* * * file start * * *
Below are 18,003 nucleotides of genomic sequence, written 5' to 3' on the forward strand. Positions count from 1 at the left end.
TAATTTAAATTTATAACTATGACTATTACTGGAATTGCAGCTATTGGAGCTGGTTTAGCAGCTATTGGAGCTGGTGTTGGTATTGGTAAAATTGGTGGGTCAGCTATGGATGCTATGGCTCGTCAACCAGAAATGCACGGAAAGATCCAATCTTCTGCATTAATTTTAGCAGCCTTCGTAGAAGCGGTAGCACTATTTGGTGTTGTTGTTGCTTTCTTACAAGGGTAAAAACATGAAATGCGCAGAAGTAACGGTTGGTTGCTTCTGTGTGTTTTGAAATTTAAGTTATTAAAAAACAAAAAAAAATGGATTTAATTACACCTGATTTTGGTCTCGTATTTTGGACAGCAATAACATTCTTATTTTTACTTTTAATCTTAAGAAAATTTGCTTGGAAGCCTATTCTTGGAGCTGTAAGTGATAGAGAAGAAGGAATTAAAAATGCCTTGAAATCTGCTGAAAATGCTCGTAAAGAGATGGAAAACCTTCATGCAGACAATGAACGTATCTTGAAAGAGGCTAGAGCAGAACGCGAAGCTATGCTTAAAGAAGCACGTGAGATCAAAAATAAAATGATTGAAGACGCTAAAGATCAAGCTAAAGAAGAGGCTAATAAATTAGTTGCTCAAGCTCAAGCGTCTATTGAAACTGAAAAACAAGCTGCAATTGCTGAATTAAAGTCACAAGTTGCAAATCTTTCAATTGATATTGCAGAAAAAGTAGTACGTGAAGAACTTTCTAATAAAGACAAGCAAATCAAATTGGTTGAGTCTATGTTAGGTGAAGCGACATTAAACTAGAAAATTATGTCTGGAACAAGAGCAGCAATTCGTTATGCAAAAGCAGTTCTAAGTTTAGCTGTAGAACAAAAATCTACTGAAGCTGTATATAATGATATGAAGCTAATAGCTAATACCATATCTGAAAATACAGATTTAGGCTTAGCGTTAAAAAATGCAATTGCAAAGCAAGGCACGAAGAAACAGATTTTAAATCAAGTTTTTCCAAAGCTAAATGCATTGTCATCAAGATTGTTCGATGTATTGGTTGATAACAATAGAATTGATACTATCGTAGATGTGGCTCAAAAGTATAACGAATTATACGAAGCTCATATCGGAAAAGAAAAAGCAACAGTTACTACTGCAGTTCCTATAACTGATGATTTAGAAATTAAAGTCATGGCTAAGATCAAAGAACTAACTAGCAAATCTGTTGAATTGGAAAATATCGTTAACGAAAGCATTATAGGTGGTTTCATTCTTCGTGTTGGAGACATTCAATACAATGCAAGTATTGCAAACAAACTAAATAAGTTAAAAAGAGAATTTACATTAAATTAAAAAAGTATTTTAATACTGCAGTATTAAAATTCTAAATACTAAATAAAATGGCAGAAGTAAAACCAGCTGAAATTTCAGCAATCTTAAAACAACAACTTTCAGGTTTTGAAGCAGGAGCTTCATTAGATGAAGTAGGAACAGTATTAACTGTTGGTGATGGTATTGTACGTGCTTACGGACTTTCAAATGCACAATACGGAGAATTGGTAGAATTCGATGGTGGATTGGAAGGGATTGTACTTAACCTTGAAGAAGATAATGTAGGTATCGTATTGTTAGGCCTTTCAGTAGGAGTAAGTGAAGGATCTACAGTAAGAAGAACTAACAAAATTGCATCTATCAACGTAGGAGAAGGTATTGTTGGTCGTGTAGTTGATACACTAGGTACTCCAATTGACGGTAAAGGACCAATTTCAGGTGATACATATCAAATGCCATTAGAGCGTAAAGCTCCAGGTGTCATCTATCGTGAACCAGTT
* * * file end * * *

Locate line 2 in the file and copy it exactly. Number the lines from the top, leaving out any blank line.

TAATTTAAATTTATAACTATGACTATTACTGGAATTGCAGCTATTGGAGCTGGTTTAGCAGCTATTGGAGCTGGTGTTGGTATTGGTAAAATTGGTGGGTCAGCTATGGATGCTATGGCTCGTCAACCAGAAATGCACGGAAAGATCCAATCTTCTGCATTAATTTTAGCAGCCTTCGTAGAAGCGGTAGCACTATTTGGTGTTGTTGTTGCTTTCTTACAAGGGTAAAAACATGAAATGCGCAGAAGTAACGGTTGGTTGCTTCTGTGTGTTTTGAAATTTAAGTTATTAAAAAACAAAAAAAAATGGATTTAATTACACCTGATTTTGGTCTCGTATTTTGGACAGCAATAACATTCTTATTTTTACTTTTAATCTTAAGAAAATTTGCTTGGAAGCCTATTCTTGGAGCTGTAAGTGATAGAGAAGAAGGAATTAAAAATGCCTTGAAATCTGCTGAAAATGCTCGTAAAGAGATGGAAAACCTTCATGCAGACAATGAACGTATCTTGAAAGAGGCTAGAGCAGAACGCGAAGCTATGCTTAAAGAAGCACGTGAGATCAAAAATAAAATGATTGAAGACGCTAAAGATCAAGCTAAAGAAGAGGCTAATAAATTAGTTGCTCAAGCTCAAGCGTCTATTGAAACTGAAAAACAAGCTGCAATTGCTGAATTAAAGTCACAAGTTGCAAATCTTTCAATTGATATTGCAGAAAAAGTAGTACGTGAAGAACTTTCTAATAAAGACAAGCAAATCAAATTGGTTGAGTCTATGTTAGGTGAAGCGACATTAAACTAGAAAATTATGTCTGGAACAAGAGCAGCAATTCGTTATGCAAAAGCAGTTCTAAGTTTAGCTGTAGAACAAAAATCTACTGAAGCTGTATATAATGATATGAAGCTAATAGCTAATACCATATCTGAAAATACAGATTTAGGCTTAGCGTTAAAAAATGCAATTGCAAAGCAAGGCACGAAGAAACAGATTTTAAATCAAGTTTTTCCAAAGCTAAATGCATTGTCATCAAGATTGTTCGATGTATTGGTTGATAACAATAGAATTGATACTATCGTAGATGTGGCTCAAAAGTATAACGAATTATACGAAGCTCATATCGGAAAAGAAAAAGCAACAGTTACTACTGCAGTTCCTATAACTGATGATTTAGAAATTAAAGTCATGGCTAAGATCAAAGAACTAACTAGCAAATCTGTTGAATTGGAAAATATCGTTAACGAAAGCATTATAGGTGGTTTCATTCTTCGTGTTGGAGACATTCAATACAATGCAAGTATTGCAAACAAACTAAATAAGTTAAAAAGAGAATTTACATTAAATTAAAAAAGTATTTTAATACTGCAGTATTAAAATTCTAAATACTAAATAAAATGGCAGAAGTAAAACCAGCTGAAATTTCAGCAATCTTAAAACAACAACTTTCAGGTTTTGAAGCAGGAGCTTCATTAGATGAAGTAGGAACAGTATTAACTGTTGGTGATGGTATTGTACGTGCTTACGGACTTTCAAATGCACAATACGGAGAATTGGTAGAATTCGATGGTGGATTGGAAGGGATTGTACTTAACCTTGAAGAAGATAATGTAGGTATCGTATTGTTAGGCCTTTCAGTAGGAGTAAGTGAAGGATCTACAGTAAGAAGAACTAACAAAATTGCATCTATCAACGTAGGAGAAGGTATTGTTGGTCGTGTAGTTGATACACTAGGTACTCCAATTGACGGTAAAGGACCAATTTCAGGTGATACATATCAAATGCCATTAGAGCGTAAAGCTCCAGGTGTCATCTATCGTGAACCAGTT